Why some restaurant teams just don’t work
Mixed messages: Communication issues account for most restaurant problems. It’s either complete lack of communication or miscommunication.
No plan: If you were dropped off in the wild, you would pull out your map to plot a course back to town. Your map and course become your plan and your guide. Without them, you’re just wandering aimlessly.
Hidden agenda: Humans tend to be focused on self-preservation. This doesn’t mean we’re evil. It’s just that survival is hardwired into our DNA. Your restaurant versus the one across the street. A human flaw is that we feel we need to fight against each other to survive.
No defined roles: It’s fundamental yet shocking to find that many restaurant staff don’t know clearly what their job is or worse what they think is quite different than the owner has environed.
Team chemistry: There are personalities treat that tend to work well together and then there’re are some that like oil and water that never mix each other. Knowing how to put together a team that can work together is like creating a delicate recipe.
A Straightforward Approach to Building a Better Team
Be a true leader that attracts true talent: If you think you’re a leader, answer these questions:
- How many books have you read this month?
- How many times have you worked out?
- Did you make your bed this morning?
What does this have to do with being a leader? Well, a lot. How you do anything is how you do everything. Even making the bed shows commitment to a simple yet profound task.
Give them room to grow: Humans are wired to evolve. If you do not provide growth a d learning opportunity to do so, do not be surprised if they seek them at another restaurant across the street.
Be grateful and thankful: There’s nothing as powerful as saying ‘thank you’. People want appreciation and connection. At our core, people are social creatures. We came together to live in communities and cities we build.
Finding the Right Chef for Your Concept
Check social media: Social media has a wealth of information available with just a few clicks. Also don’t forget to Google your way through.
Call real references: Of course, people only give references who give them a positive feedback. So, make sure you dig deeper. Instead of asking ‘Was Chef Smith dependable?’, ask ‘What was the best dish he has made? What was the worst?’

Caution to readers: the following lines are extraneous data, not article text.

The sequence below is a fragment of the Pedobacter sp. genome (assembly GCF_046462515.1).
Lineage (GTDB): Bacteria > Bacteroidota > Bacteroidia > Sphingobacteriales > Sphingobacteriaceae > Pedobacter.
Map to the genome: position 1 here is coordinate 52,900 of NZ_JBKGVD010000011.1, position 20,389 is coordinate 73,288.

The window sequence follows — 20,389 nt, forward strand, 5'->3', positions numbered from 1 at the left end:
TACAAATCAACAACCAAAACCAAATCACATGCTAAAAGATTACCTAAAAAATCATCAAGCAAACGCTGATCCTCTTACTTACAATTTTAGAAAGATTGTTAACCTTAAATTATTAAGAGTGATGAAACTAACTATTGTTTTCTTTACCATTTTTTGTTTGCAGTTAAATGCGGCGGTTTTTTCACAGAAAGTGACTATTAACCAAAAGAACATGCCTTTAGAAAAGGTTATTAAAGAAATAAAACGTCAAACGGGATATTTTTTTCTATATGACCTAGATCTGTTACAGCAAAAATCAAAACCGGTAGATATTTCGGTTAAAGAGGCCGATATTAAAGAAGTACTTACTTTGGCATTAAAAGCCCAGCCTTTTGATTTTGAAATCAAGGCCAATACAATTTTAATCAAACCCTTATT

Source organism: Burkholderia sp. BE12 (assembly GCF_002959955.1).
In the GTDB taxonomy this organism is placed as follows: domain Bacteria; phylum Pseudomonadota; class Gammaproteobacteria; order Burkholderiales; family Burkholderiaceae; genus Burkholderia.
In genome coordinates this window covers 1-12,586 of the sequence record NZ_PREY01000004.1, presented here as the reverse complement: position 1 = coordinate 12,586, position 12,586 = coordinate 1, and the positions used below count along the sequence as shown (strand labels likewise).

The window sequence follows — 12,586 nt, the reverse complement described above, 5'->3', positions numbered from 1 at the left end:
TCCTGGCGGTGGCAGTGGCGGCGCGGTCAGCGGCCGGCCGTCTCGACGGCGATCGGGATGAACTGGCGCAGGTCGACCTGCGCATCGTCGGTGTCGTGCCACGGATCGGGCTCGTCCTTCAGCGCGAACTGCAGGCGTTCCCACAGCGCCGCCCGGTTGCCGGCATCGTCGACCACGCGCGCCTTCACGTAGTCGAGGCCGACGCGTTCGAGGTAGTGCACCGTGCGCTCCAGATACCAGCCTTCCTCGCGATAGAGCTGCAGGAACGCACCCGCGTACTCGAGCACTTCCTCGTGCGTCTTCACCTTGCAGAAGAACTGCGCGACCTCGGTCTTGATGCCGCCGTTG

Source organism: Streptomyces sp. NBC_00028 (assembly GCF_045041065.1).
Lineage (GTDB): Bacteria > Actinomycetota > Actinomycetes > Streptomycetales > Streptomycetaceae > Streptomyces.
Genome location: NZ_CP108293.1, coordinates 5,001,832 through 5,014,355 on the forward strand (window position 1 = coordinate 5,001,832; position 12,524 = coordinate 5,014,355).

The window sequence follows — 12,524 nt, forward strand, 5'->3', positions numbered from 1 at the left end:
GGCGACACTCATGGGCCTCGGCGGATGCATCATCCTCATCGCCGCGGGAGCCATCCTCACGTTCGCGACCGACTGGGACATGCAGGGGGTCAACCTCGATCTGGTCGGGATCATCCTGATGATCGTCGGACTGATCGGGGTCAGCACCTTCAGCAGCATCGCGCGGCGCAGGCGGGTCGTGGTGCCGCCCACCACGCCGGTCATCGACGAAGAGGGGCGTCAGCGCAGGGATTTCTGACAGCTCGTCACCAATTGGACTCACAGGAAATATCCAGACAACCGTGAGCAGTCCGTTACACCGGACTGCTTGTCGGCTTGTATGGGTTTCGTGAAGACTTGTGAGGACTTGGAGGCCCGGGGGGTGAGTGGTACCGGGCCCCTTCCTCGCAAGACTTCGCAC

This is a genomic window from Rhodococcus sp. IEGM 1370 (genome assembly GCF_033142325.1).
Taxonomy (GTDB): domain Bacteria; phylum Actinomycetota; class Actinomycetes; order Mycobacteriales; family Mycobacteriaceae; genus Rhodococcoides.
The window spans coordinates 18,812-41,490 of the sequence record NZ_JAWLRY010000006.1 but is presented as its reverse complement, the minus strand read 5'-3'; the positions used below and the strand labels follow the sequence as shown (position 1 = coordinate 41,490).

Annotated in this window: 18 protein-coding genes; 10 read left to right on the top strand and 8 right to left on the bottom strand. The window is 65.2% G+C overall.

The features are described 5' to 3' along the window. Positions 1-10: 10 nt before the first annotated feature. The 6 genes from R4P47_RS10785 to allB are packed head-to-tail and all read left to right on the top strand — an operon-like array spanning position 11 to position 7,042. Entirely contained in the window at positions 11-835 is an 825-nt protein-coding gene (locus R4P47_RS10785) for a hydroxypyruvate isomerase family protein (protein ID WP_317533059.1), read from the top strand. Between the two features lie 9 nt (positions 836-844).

Check for business skills: A lot of chefs can cook their best but very few can lead a team and know how to make money. Culinary talent without business acumen is a real problem you want to be aware of. Profit isn’t a dirty word. Make sure to give them plenty of details about your brand and then see what they develop. You want a chef that understands your brand and can create a menu that cents and does not take away from your identity.
Check flavor dynamics: You need to taste their food to see if they can truly back up their resume. It’s also a great opportunity to check how they work.
Why your staff hates your manager
You went out of your way to find and recruit a great manager. They have experience and excellent references. They did all the ring things during the interview – polite, well groomed and well prepared. But two months later, things haven’t turned out the way you wanted to. Why?
- Their skills are no better than the rest.
- They’re hypocrites.
- They play favorite sand politics.
- They gossip… a lot.
- They’re negative.
- They’re lazy.
- They’re terrible at communicating.
- They’re a drunk or an addict.
- They play the blame game.
Psychology of Menu Design
An entire book can be written on the psychology of menu design and engineering. But for simplicity’s sake, let’s focus on three simple mind tricks:
Mind trick #1 Anchoring
Have you ever been to a high-end statehouse and seen this on the menu?
The restaurant sells very PB&J with a bottle of expensive champagne; however, they sell quite a lot of the chilled mixed seafood platters. Anchoring works when you put the most expensive item on the top. Every item appears after that looks like a much better value.
Mind trick #2 The One Point Font Change
The text size for most entrees on this example is 16 points. This restaurant’s number one best-seller is the brown sugar-cured beef tenderloin. There, the text size is 17 points. A one-point font change causes the brain to take a second look. That second look often leads to a second impression and that’s all it takes.